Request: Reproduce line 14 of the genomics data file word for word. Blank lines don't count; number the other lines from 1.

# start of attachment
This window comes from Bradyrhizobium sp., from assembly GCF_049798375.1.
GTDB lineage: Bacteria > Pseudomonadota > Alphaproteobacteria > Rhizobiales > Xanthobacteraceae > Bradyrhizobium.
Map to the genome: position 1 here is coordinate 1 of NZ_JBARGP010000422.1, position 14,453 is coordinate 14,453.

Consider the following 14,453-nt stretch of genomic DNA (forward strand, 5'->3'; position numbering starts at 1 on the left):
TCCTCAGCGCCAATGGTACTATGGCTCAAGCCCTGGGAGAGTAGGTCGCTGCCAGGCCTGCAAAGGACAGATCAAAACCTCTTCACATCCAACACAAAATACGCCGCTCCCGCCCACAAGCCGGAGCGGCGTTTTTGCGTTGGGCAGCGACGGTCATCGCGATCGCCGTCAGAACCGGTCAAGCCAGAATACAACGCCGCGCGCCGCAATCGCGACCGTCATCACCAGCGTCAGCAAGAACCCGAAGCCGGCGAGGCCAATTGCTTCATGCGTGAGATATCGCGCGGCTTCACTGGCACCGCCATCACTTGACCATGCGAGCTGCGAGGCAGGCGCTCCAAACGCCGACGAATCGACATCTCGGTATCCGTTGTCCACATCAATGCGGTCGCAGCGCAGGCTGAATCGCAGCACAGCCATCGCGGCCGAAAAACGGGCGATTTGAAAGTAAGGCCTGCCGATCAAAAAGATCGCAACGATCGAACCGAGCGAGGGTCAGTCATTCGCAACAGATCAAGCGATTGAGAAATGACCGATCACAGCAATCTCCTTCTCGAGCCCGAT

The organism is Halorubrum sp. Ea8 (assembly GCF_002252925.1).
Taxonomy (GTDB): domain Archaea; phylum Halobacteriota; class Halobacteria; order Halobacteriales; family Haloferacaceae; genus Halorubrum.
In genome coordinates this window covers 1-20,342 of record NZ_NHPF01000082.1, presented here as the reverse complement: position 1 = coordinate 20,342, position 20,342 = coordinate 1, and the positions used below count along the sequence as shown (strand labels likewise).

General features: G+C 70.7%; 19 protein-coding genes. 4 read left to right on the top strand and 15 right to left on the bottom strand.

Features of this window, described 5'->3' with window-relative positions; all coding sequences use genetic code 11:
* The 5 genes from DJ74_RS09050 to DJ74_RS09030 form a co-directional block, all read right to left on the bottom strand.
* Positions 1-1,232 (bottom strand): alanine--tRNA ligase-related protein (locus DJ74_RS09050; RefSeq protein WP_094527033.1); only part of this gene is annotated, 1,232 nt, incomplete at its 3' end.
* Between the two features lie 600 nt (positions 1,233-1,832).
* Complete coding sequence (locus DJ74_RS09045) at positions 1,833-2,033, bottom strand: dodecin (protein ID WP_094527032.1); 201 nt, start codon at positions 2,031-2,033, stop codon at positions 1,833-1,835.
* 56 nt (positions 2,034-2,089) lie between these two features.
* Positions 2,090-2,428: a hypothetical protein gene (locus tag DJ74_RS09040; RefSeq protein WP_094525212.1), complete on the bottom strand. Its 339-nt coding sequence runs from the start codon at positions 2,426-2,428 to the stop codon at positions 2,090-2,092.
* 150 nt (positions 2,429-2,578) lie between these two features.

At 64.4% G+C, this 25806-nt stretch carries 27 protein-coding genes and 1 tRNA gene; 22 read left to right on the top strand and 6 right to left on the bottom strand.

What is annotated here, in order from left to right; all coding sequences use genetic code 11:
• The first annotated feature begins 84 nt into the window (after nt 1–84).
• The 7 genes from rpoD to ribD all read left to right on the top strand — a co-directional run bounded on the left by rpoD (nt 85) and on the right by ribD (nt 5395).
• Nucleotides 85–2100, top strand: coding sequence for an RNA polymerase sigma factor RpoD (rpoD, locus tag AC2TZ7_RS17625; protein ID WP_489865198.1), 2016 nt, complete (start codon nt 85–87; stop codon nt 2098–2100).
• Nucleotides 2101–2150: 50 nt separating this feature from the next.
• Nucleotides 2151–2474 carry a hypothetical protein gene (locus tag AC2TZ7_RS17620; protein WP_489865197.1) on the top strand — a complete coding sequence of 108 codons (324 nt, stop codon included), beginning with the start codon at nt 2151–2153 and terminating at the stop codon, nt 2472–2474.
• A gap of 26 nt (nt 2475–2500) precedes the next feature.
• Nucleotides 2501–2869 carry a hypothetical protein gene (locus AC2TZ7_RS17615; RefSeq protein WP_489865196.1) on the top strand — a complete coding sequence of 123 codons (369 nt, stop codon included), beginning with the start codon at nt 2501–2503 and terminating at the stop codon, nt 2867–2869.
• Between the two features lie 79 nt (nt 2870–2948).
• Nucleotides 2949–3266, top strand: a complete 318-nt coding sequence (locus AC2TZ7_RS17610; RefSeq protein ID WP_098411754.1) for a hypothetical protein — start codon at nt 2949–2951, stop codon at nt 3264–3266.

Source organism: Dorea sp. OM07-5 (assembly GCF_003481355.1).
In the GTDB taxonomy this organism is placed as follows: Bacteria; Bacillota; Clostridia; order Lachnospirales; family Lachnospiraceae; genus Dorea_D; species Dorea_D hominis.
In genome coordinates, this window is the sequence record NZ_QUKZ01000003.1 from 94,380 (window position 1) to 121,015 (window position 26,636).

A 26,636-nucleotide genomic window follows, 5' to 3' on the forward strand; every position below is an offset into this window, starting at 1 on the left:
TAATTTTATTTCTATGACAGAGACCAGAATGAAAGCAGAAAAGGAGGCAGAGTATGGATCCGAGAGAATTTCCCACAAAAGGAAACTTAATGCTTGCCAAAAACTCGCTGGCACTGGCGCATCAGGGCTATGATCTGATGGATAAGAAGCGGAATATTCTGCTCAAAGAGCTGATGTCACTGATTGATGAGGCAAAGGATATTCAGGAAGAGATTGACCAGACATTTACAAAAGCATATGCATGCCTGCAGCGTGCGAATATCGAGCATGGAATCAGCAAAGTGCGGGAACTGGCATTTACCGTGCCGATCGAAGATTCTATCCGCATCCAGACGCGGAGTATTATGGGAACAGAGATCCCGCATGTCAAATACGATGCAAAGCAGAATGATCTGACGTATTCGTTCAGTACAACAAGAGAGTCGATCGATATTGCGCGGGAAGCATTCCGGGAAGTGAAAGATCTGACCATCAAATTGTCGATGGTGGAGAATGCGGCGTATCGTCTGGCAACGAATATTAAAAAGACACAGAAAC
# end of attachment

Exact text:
* Complete coding sequence (locus DJ74_RS09045) at positions 1,833-2,033, bottom strand: dodecin (protein ID WP_094527032.1); 201 nt, start codon at positions 2,031-2,033, stop codon at positions 1,833-1,835.